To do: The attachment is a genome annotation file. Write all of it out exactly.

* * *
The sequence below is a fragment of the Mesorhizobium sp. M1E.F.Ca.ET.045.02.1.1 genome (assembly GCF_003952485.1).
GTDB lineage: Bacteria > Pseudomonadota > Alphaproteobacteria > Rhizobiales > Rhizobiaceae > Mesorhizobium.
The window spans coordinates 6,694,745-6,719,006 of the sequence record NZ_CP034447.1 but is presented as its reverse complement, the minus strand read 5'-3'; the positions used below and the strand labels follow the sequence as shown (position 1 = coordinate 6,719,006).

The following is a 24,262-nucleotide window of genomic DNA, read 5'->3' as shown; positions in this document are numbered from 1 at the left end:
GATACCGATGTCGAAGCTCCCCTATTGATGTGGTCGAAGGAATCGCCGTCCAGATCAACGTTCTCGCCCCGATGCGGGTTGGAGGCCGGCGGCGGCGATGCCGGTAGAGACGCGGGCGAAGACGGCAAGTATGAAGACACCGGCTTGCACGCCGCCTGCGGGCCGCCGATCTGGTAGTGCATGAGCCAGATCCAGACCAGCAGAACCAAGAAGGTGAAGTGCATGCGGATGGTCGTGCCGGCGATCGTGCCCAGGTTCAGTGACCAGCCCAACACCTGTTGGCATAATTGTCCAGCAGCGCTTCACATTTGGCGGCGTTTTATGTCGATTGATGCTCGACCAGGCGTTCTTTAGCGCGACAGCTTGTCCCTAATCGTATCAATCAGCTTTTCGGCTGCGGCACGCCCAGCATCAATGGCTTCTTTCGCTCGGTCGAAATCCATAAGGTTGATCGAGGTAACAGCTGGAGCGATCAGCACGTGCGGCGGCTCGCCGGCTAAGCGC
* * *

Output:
The sequence below is a fragment of the Mesorhizobium sp. M1E.F.Ca.ET.045.02.1.1 genome (assembly GCF_003952485.1).
GTDB lineage: Bacteria > Pseudomonadota > Alphaproteobacteria > Rhizobiales > Rhizobiaceae > Mesorhizobium.
The window spans coordinates 6,694,745-6,719,006 of the sequence record NZ_CP034447.1 but is presented as its reverse complement, the minus strand read 5'-3'; the positions used below and the strand labels follow the sequence as shown (position 1 = coordinate 6,719,006).

The following is a 24,262-nucleotide window of genomic DNA, read 5'->3' as shown; positions in this document are numbered from 1 at the left end:
GATACCGATGTCGAAGCTCCCCTATTGATGTGGTCGAAGGAATCGCCGTCCAGATCAACGTTCTCGCCCCGATGCGGGTTGGAGGCCGGCGGCGGCGATGCCGGTAGAGACGCGGGCGAAGACGGCAAGTATGAAGACACCGGCTTGCACGCCGCCTGCGGGCCGCCGATCTGGTAGTGCATGAGCCAGATCCAGACCAGCAGAACCAAGAAGGTGAAGTGCATGCGGATGGTCGTGCCGGCGATCGTGCCCAGGTTCAGTGACCAGCCCAACACCTGTTGGCATAATTGTCCAGCAGCGCTTCACATTTGGCGGCGTTTTATGTCGATTGATGCTCGACCAGGCGTTCTTTAGCGCGACAGCTTGTCCCTAATCGTATCAATCAGCTTTTCGGCTGCGGCACGCCCAGCATCAATGGCTTCTTTCGCTCGGTCGAAATCCATAAGGTTGATCGAGGTAACAGCTGGAGCGATCAGCACGTGCGGCGGCTCGCCGGCTAAGCGC